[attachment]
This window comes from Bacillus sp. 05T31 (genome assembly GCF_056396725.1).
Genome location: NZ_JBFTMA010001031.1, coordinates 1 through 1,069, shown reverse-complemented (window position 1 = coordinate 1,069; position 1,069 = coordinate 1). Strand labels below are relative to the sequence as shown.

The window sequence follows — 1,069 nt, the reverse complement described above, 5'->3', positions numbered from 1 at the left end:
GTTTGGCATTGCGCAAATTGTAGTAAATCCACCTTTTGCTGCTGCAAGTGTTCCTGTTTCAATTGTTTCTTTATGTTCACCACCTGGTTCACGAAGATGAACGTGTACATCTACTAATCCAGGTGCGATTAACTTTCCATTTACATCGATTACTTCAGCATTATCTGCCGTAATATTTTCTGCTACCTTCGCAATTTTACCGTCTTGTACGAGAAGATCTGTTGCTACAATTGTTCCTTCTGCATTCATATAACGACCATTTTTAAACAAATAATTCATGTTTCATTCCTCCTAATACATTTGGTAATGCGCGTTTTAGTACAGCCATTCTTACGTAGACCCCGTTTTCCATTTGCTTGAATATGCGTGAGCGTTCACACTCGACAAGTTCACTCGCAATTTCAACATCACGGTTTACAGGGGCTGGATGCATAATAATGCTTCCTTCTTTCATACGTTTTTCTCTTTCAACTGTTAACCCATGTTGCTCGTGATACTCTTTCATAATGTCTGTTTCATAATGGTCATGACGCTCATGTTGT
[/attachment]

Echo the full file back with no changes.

This window comes from Bacillus sp. 05T31 (genome assembly GCF_056396725.1).
Genome location: NZ_JBFTMA010001031.1, coordinates 1 through 1,069, shown reverse-complemented (window position 1 = coordinate 1,069; position 1,069 = coordinate 1). Strand labels below are relative to the sequence as shown.

The window sequence follows — 1,069 nt, the reverse complement described above, 5'->3', positions numbered from 1 at the left end:
GTTTGGCATTGCGCAAATTGTAGTAAATCCACCTTTTGCTGCTGCAAGTGTTCCTGTTTCAATTGTTTCTTTATGTTCACCACCTGGTTCACGAAGATGAACGTGTACATCTACTAATCCAGGTGCGATTAACTTTCCATTTACATCGATTACTTCAGCATTATCTGCCGTAATATTTTCTGCTACCTTCGCAATTTTACCGTCTTGTACGAGAAGATCTGTTGCTACAATTGTTCCTTCTGCATTCATATAACGACCATTTTTAAACAAATAATTCATGTTTCATTCCTCCTAATACATTTGGTAATGCGCGTTTTAGTACAGCCATTCTTACGTAGACCCCGTTTTCCATTTGCTTGAATATGCGTGAGCGTTCACACTCGACAAGTTCACTCGCAATTTCAACATCACGGTTTACAGGGGCTGGATGCATAATAATGCTTCCTTCTTTCATACGTTTTTCTCTTTCAACTGTTAACCCATGTTGCTCGTGATACTCTTTCATAATGTCTGTTTCATAATGGTCATGACGCTCATGTTGT